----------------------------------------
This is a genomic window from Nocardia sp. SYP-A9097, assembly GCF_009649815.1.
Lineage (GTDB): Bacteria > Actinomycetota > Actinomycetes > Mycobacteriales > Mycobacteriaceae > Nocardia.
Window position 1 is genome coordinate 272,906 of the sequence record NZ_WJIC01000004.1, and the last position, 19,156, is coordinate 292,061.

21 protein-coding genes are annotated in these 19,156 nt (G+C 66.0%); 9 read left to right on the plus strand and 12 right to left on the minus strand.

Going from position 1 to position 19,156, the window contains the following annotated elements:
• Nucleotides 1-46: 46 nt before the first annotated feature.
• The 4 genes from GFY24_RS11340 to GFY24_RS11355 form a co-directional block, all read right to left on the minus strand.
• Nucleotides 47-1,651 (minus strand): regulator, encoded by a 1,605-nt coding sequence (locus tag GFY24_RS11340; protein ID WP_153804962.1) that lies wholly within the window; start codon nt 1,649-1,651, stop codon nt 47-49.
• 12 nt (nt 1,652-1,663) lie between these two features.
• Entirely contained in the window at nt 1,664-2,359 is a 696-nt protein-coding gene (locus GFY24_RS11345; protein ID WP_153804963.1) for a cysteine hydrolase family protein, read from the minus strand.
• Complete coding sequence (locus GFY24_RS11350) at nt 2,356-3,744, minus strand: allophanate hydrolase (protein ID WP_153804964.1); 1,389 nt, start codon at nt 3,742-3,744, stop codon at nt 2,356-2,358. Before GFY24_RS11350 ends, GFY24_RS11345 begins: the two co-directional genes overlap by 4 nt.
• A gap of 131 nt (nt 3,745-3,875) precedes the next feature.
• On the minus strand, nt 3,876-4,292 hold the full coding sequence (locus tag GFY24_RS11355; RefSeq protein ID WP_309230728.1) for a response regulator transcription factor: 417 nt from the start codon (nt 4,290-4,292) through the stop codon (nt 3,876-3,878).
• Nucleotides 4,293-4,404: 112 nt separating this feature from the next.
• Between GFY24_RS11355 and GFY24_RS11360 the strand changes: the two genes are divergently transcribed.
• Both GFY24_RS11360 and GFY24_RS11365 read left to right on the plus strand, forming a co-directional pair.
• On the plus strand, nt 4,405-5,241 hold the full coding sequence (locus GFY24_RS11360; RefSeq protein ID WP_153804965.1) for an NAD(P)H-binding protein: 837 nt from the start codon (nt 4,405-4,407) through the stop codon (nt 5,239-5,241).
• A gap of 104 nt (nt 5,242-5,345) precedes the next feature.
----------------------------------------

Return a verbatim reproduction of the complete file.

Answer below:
This is a genomic window from Nocardia sp. SYP-A9097, assembly GCF_009649815.1.
Lineage (GTDB): Bacteria > Actinomycetota > Actinomycetes > Mycobacteriales > Mycobacteriaceae > Nocardia.
Window position 1 is genome coordinate 272,906 of the sequence record NZ_WJIC01000004.1, and the last position, 19,156, is coordinate 292,061.

21 protein-coding genes are annotated in these 19,156 nt (G+C 66.0%); 9 read left to right on the plus strand and 12 right to left on the minus strand.

Going from position 1 to position 19,156, the window contains the following annotated elements:
• Nucleotides 1-46: 46 nt before the first annotated feature.
• The 4 genes from GFY24_RS11340 to GFY24_RS11355 form a co-directional block, all read right to left on the minus strand.
• Nucleotides 47-1,651 (minus strand): regulator, encoded by a 1,605-nt coding sequence (locus tag GFY24_RS11340; protein ID WP_153804962.1) that lies wholly within the window; start codon nt 1,649-1,651, stop codon nt 47-49.
• 12 nt (nt 1,652-1,663) lie between these two features.
• Entirely contained in the window at nt 1,664-2,359 is a 696-nt protein-coding gene (locus GFY24_RS11345; protein ID WP_153804963.1) for a cysteine hydrolase family protein, read from the minus strand.
• Complete coding sequence (locus GFY24_RS11350) at nt 2,356-3,744, minus strand: allophanate hydrolase (protein ID WP_153804964.1); 1,389 nt, start codon at nt 3,742-3,744, stop codon at nt 2,356-2,358. Before GFY24_RS11350 ends, GFY24_RS11345 begins: the two co-directional genes overlap by 4 nt.
• A gap of 131 nt (nt 3,745-3,875) precedes the next feature.
• On the minus strand, nt 3,876-4,292 hold the full coding sequence (locus tag GFY24_RS11355; RefSeq protein ID WP_309230728.1) for a response regulator transcription factor: 417 nt from the start codon (nt 4,290-4,292) through the stop codon (nt 3,876-3,878).
• Nucleotides 4,293-4,404: 112 nt separating this feature from the next.
• Between GFY24_RS11355 and GFY24_RS11360 the strand changes: the two genes are divergently transcribed.
• Both GFY24_RS11360 and GFY24_RS11365 read left to right on the plus strand, forming a co-directional pair.
• On the plus strand, nt 4,405-5,241 hold the full coding sequence (locus GFY24_RS11360; RefSeq protein ID WP_153804965.1) for an NAD(P)H-binding protein: 837 nt from the start codon (nt 4,405-4,407) through the stop codon (nt 5,239-5,241).
• A gap of 104 nt (nt 5,242-5,345) precedes the next feature.